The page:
As you get older, you may find you face more and more medical bills. No matter how great your insurance coverage is or if you are on Medicare, the out-of-pocket costs due to medical needs can add up. And if you or a loved one have a serious medical condition or disability, your costs can quickly get overwhelming.
The average medical care cost for seniors retiring today is around $280,000. The average cost of long-term care needs for seniors and disabled individuals is around $4,000-$7,000 per month. Clearly, these expenses add up quickly and can drain the resources of those who need care most. That’s why individuals and their caregivers need to understand all of the potential tax benefits they qualify for to ensure they are taking all possible deductions.
Thankfully, there are many tax deductions you can take for medical bills or the medical bills of someone in your care. In fact, around 9 million Americans currently claim tax deductions to help them lower their tax liability and pay for their medical care. But almost just as many taxpayers fail to take those deductions because they are simply uninformed.
This guide is designed to give you all of the information you need to claim the deductions you are due. Whether for yourself or for someone you love and care for, here is what you need to know about tax deductions for medical care.
Introduction to Qualified Medical Expenses
Anyone, regardless of age or disability, is allowed to take a deduction for what the IRS calls “qualified medical expenses.” If you have high medical bills, that is the first place to look for your tax deductions.
- Claim qualified medical expenses for medical costs above 7.5 percent of your income for 2018. For the 2017 and 2018 tax years, qualified medical expenses that are more than 7.5 percent of your adjusted gross income are deductible. The deduction will increase to 10 percent in 2019.
- Understand how the income percentages work. The qualified medical expenses are based on your Adjusted Gross Income (AGI). The percent (7.5 percent in 2018) is what you cannot deduct. So, if your AGI is $40,000, the first 7.5 percent of your medical expenses ($3,000) is not deductible. After that, you can deduct all of your medical expenses as long as they qualify.
- Itemize your deductions on your tax return. The only way to deduct qualified medical expenses is to itemize your deductions on your tax return.
- Determine whether itemizing is better for you than claiming the standard deduction. Sometimes, taking the standard deduction makes more sense than itemizing. If your filing status is Single, the standard deduction in 2018 is $12,000. If you are married filing a joint return, the standard deduction is $24,000. Sometimes, even with qualified medical expenses, the standard deduction is higher in value than your total itemized deductions. That means claiming the standard deduction is better because it reduces your taxable income more.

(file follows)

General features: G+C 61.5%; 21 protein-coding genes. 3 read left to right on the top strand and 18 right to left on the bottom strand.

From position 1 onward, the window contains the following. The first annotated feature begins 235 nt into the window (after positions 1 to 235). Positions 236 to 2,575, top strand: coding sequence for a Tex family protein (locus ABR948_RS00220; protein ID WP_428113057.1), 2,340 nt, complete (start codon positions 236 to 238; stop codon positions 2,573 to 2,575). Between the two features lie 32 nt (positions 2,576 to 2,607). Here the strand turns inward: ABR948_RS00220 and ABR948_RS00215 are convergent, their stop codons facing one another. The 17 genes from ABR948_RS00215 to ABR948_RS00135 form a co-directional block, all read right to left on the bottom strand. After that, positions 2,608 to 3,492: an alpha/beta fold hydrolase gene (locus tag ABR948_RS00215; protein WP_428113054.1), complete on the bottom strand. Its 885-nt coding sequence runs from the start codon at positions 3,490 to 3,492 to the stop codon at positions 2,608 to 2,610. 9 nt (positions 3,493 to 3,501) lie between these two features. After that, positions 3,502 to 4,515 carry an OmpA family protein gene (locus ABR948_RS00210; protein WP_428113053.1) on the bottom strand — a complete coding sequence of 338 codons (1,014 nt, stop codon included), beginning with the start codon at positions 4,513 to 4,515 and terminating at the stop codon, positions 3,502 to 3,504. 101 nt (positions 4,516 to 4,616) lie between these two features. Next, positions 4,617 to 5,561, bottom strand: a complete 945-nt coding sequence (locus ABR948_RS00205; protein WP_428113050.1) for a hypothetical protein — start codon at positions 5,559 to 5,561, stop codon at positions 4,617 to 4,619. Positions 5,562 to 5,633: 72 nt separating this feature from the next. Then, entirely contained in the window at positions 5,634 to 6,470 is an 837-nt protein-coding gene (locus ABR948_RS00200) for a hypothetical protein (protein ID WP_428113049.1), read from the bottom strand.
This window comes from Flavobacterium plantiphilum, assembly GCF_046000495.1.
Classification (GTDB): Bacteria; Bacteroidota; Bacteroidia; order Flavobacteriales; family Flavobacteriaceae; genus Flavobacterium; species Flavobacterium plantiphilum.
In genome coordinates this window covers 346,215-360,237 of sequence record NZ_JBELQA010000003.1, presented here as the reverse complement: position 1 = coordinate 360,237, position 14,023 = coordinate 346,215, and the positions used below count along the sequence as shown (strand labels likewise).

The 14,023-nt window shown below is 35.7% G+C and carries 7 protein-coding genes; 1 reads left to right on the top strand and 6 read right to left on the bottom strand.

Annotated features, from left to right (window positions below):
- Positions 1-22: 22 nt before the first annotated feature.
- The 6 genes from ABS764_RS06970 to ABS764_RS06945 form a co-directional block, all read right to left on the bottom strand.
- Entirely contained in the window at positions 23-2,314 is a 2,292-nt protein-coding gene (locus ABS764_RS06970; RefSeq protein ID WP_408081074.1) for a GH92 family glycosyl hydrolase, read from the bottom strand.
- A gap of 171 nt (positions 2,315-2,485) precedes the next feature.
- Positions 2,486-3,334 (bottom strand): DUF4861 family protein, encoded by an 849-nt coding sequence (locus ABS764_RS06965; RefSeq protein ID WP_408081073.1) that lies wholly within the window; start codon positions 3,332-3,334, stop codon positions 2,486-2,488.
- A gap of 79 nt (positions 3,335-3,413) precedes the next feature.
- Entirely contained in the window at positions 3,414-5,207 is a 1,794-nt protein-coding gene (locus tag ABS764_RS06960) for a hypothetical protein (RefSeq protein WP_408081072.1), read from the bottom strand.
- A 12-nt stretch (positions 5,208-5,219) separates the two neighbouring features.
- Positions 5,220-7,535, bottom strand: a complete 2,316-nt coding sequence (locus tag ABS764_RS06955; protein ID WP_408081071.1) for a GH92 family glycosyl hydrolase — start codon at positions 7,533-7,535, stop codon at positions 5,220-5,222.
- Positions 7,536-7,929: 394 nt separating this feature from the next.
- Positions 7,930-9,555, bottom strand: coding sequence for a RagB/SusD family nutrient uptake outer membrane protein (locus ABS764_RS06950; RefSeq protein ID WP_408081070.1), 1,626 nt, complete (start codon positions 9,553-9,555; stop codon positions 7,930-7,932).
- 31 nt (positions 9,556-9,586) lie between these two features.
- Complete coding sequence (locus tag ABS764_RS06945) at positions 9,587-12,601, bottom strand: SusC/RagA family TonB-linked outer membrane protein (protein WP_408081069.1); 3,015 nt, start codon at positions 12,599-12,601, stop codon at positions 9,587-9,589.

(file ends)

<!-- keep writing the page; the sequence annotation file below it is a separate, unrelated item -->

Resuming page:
- Understand what is considered qualified medical care. Qualified medical care includes medical care of all types, like treatments, preventative care, surgeries, and prescription medications. If you pay a doctor or medical facility for a procedure, it likely qualifies as qualified medical care.
- Don’t forget vision and dental care. Vision and dental care, including contacts and false teeth, are considered qualified medical expenses.
- Deduct physiological and psychiatric care. Psychological and psychiatric care are included in qualified medical expenses as those are behavioral health services.
- Remember drug addiction treatment is also deductible. Mental health treatments are tax deductible, and the expenses are often well above the income threshold for qualified medical expenses.
- Do not deduct reimbursed medical expenses. If your insurance company, including Medicaid or Medicare, or your employer reimbursed you for the cost of care, that is not deductible.
- Do not deduct cosmetic or non-prescription drugs. With the exception of insulin, those items are considered optional to your health and are not deductible. If you’re looking for a tax break on those purchases, consider using your Health Savings Account or Flexible Spending Arrangement to pay for them.
- Do not deduct expenses you paid for with a Flexible Spending Arrangement or Health Savings Account. The money in those accounts already had a tax benefit applied, so you cannot deduct costs paid for with those funds.
- Use the IRS deduction tool. If you’re not sure about a deduction, the IRS has a tool that will help you determine if the expense is deductible.
Understand What Qualifies as a Qualified Medical Expense
The medical expenses you can deduct on your taxes go far beyond just the medical bills from your healthcare and procedures. Here’s a closer look at all of the costs you can deduct. Make sure you don’t overlook a single one!
- Keep receipts for your prescription medications. Any medication your doctor prescribes is deductible.
- Deduct doctor-prescribed nutrition supplements. If your doctor prescribes a nutrition supplement, like Ensure shakes, you can deduct the cost.
- Record money spent on incontinence supplies. Elderly or disabled individuals who need incontinence supplies often find the costs add up quickly. Fortunately, when prescribed by a doctor, that expense is deductible.
- Deduct the costs of visual aids for the visually impaired. Blind or otherwise visually impaired individuals can deduct the cost of their braille books and magazines. Other visual aids, like devices that magnify computer screens or reading material, are also deductible.